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Having trouble seeing through the “brain fog” that sometimes comes with age? Aerobic exercise may be the prescription of choice, especially for older women with mild cognitive impairment, a risk factor for dementia.

Researchers at the University of British Columbia concluded that regular aerobic exercise that gets the heart pumping and causes a sweat seems to increase the size of the hippocampus. This area of the brain is responsible for verbal memory and learning, and is particularly sensitive to the effects of aging and neurological damage.

In a recent study of 86 women in their 70s and 80s, 29 of them had “before and after” MRI scans. Those who completed six months of aerobic training experienced significant growth of the hippocampus, compared to those who participated in balance and muscle toning exercises.

Most people think of exercise as an activity that benefits the body’s muscles. However, aerobic exercise causes the brain to go into overdrive and release adrenalin into the blood. When adrenalin and energy are delivered to the brain, memory is typically enhanced.

From age 20 on, most people experience a one percent decline per year in the hippocampus. But since it’s the major brain region affected by exercise, and a hotspot for Alzheimer’s disease, there is a possibility of reversing the downward trend with aerobic exercise. This is important information, especially considering that every four seconds, one new case of dementia is detected globally.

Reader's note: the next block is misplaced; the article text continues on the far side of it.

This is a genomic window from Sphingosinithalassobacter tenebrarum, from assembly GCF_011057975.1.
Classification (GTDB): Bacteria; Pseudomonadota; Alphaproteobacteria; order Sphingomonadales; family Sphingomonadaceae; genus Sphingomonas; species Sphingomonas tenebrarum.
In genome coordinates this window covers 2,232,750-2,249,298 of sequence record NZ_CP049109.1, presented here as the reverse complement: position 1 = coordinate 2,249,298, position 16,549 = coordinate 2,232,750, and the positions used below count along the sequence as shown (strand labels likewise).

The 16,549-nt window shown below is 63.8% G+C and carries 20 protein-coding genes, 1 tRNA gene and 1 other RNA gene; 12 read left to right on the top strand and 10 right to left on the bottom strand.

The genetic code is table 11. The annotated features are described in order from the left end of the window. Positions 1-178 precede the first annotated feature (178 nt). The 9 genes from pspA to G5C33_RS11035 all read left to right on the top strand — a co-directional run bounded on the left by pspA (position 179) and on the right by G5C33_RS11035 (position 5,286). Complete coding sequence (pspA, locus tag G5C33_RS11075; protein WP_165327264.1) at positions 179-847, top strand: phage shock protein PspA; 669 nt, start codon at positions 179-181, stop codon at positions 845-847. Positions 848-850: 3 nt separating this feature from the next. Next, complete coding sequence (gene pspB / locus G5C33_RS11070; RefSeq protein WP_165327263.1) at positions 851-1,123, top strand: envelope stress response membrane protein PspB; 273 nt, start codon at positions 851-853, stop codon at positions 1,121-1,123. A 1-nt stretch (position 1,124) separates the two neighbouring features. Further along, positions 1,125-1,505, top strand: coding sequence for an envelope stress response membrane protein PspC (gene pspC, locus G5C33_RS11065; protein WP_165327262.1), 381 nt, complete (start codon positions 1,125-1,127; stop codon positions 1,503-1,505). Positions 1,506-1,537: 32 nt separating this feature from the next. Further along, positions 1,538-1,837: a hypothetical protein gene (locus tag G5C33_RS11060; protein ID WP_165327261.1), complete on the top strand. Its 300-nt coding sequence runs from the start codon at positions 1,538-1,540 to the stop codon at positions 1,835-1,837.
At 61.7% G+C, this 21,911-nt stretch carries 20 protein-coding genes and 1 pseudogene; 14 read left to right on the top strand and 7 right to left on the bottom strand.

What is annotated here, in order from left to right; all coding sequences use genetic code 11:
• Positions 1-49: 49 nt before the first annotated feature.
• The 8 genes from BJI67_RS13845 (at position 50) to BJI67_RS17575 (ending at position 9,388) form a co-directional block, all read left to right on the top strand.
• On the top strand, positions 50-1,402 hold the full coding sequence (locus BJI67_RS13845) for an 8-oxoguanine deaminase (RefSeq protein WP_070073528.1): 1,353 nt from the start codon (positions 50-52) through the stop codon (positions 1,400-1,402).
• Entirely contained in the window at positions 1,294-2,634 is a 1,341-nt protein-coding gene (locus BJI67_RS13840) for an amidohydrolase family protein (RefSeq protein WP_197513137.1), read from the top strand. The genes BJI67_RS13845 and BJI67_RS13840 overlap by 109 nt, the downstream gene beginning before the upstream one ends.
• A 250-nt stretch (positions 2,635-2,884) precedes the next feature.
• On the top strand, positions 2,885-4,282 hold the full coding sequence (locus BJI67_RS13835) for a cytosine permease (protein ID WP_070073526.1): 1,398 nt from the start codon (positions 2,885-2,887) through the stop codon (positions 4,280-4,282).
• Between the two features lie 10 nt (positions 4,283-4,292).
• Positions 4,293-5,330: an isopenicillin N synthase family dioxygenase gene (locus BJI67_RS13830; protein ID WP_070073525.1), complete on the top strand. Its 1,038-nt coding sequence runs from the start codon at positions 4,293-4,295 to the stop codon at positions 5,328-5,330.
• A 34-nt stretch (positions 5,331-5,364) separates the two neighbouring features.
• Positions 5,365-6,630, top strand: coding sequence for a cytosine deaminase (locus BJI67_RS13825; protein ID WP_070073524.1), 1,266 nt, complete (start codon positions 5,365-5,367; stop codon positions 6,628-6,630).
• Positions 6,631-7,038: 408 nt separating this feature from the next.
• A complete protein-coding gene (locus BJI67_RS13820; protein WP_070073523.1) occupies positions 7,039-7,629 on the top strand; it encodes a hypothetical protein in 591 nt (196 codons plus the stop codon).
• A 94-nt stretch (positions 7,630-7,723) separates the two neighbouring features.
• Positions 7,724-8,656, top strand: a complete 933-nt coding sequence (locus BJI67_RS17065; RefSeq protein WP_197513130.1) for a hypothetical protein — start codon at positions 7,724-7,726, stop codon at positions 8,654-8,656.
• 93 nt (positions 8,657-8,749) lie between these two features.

If you’re ready to get moving, consider…
* Thirty minutes of moderate intensity exercise, like brisk walking, is generally recommended. But if you can’t find the time or need to work up to it, start with just a few minutes a day and add five to 10 minutes each time.

* Too hot outside? Try other activities like climbing the stairs and dancing. And don’t forget about housework and yard work. If you break a sweat, those activities count as well.

The benefits of exercise are felt in many other ways, too. After moderate to strenuous physical activities, most people report an improved mood, better quality of sleep, reduced stress and lower levels of anxiety.
UCF Pegasus Health is now offering therapeutic yoga classes on Friday mornings beginning September 5. Classes include yoga for heart disease and hypertension, arthritis and pain management, and diabetes. 

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